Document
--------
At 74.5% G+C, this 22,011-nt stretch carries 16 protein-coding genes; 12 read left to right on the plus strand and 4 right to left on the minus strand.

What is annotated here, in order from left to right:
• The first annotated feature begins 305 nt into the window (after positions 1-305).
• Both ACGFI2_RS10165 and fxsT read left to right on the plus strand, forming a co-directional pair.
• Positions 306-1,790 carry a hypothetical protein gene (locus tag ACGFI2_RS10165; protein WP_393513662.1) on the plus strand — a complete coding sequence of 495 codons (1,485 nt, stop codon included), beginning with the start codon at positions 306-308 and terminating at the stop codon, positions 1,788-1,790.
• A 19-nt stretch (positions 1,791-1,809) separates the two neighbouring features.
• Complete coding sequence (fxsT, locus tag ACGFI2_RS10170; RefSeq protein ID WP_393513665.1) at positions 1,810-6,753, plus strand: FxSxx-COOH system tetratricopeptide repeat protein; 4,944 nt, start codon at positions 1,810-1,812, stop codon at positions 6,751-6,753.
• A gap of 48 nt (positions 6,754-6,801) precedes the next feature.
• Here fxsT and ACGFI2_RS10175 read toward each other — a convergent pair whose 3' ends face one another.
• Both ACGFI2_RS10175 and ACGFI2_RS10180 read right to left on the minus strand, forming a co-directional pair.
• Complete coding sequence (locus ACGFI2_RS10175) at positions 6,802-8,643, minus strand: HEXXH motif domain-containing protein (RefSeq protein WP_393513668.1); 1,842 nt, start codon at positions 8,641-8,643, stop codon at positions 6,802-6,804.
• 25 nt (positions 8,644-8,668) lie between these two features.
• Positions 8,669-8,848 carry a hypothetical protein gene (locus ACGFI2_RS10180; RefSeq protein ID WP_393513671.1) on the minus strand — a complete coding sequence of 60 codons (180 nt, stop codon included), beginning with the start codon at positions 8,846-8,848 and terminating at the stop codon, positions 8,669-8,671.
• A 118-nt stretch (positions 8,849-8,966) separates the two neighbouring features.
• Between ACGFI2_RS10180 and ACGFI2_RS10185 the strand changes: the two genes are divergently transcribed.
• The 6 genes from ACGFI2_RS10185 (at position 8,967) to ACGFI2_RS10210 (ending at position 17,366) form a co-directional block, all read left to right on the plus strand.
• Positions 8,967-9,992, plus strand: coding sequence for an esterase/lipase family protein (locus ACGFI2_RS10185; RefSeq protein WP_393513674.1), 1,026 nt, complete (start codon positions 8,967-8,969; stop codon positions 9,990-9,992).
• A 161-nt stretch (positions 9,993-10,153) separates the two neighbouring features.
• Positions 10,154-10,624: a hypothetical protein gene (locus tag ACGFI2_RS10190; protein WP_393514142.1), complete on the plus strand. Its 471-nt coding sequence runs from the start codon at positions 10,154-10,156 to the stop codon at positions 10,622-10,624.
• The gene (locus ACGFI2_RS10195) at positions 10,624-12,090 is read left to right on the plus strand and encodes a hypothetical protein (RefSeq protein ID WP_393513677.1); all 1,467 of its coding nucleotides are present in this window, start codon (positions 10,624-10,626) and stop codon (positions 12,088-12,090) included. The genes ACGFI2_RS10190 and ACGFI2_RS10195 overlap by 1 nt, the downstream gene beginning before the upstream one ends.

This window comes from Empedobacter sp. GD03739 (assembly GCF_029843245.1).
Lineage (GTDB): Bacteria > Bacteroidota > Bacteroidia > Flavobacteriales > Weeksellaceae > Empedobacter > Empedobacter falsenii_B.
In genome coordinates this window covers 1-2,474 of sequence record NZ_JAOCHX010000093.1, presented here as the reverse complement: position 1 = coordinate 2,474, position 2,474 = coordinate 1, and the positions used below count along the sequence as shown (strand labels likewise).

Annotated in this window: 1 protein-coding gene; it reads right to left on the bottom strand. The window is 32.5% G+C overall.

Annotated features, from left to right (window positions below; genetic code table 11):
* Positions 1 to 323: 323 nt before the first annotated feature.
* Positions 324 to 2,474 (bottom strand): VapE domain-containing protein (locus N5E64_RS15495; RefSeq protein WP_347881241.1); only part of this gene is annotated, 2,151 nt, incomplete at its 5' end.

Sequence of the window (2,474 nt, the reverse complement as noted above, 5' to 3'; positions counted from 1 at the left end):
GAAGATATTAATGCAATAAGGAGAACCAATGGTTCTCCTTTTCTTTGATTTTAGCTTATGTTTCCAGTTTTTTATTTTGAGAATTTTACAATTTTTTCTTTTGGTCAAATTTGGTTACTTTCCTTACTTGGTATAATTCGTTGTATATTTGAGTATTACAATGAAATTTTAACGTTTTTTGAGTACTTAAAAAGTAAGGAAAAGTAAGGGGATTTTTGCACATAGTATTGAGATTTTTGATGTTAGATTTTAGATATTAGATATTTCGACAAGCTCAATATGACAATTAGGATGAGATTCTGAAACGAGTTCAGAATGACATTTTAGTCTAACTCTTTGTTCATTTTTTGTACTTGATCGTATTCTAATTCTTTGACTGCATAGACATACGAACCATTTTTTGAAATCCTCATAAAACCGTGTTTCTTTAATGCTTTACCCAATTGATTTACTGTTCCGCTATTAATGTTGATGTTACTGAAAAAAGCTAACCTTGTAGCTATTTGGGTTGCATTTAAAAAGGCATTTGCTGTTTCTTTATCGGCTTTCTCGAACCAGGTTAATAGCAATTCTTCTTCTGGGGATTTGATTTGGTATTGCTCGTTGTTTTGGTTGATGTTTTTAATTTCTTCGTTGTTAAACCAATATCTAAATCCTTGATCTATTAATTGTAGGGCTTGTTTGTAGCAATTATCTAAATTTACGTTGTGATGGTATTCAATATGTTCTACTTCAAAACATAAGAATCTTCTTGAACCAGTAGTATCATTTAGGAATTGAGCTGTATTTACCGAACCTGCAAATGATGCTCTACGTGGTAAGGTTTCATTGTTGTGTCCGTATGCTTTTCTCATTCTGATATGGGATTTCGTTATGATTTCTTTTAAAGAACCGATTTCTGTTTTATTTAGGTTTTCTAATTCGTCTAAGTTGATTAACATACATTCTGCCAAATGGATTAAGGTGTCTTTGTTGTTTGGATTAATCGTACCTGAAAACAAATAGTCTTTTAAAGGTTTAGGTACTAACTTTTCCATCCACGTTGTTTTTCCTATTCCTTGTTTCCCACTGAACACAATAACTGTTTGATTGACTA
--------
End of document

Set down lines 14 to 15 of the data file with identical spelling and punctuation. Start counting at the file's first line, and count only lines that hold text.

• A 118-nt stretch (positions 8,849-8,966) separates the two neighbouring features.
• Between ACGFI2_RS10180 and ACGFI2_RS10185 the strand changes: the two genes are divergently transcribed.